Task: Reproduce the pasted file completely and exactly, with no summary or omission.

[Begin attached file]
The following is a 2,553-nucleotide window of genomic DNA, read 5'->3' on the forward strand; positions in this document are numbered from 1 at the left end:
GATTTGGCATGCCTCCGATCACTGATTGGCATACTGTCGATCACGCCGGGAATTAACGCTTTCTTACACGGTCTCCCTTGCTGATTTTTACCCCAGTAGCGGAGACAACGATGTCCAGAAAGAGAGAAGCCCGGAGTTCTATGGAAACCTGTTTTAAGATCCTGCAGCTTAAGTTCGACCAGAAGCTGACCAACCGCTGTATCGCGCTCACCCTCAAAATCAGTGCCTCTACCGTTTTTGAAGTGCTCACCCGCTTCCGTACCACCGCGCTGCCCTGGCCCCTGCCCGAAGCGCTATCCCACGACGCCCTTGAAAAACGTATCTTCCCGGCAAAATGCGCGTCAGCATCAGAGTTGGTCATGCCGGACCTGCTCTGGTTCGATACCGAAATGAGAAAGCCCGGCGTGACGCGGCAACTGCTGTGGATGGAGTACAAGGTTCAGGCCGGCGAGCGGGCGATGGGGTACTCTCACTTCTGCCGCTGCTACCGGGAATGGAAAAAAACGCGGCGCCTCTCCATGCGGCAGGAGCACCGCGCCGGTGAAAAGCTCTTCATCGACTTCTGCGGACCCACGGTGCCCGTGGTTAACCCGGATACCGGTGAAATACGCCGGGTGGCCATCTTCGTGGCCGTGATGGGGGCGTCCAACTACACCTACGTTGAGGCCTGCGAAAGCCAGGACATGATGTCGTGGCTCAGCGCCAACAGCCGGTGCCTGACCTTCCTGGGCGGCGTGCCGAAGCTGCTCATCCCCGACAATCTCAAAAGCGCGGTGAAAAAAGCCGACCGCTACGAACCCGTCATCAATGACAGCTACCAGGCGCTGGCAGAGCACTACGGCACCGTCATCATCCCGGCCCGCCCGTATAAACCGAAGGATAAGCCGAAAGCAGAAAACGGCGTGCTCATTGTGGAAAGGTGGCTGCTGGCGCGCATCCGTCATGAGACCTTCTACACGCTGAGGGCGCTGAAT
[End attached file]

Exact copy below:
The following is a 2,553-nucleotide window of genomic DNA, read 5'->3' on the forward strand; positions in this document are numbered from 1 at the left end:
GATTTGGCATGCCTCCGATCACTGATTGGCATACTGTCGATCACGCCGGGAATTAACGCTTTCTTACACGGTCTCCCTTGCTGATTTTTACCCCAGTAGCGGAGACAACGATGTCCAGAAAGAGAGAAGCCCGGAGTTCTATGGAAACCTGTTTTAAGATCCTGCAGCTTAAGTTCGACCAGAAGCTGACCAACCGCTGTATCGCGCTCACCCTCAAAATCAGTGCCTCTACCGTTTTTGAAGTGCTCACCCGCTTCCGTACCACCGCGCTGCCCTGGCCCCTGCCCGAAGCGCTATCCCACGACGCCCTTGAAAAACGTATCTTCCCGGCAAAATGCGCGTCAGCATCAGAGTTGGTCATGCCGGACCTGCTCTGGTTCGATACCGAAATGAGAAAGCCCGGCGTGACGCGGCAACTGCTGTGGATGGAGTACAAGGTTCAGGCCGGCGAGCGGGCGATGGGGTACTCTCACTTCTGCCGCTGCTACCGGGAATGGAAAAAAACGCGGCGCCTCTCCATGCGGCAGGAGCACCGCGCCGGTGAAAAGCTCTTCATCGACTTCTGCGGACCCACGGTGCCCGTGGTTAACCCGGATACCGGTGAAATACGCCGGGTGGCCATCTTCGTGGCCGTGATGGGGGCGTCCAACTACACCTACGTTGAGGCCTGCGAAAGCCAGGACATGATGTCGTGGCTCAGCGCCAACAGCCGGTGCCTGACCTTCCTGGGCGGCGTGCCGAAGCTGCTCATCCCCGACAATCTCAAAAGCGCGGTGAAAAAAGCCGACCGCTACGAACCCGTCATCAATGACAGCTACCAGGCGCTGGCAGAGCACTACGGCACCGTCATCATCCCGGCCCGCCCGTATAAACCGAAGGATAAGCCGAAAGCAGAAAACGGCGTGCTCATTGTGGAAAGGTGGCTGCTGGCGCGCATCCGTCATGAGACCTTCTACACGCTGAGGGCGCTGAAT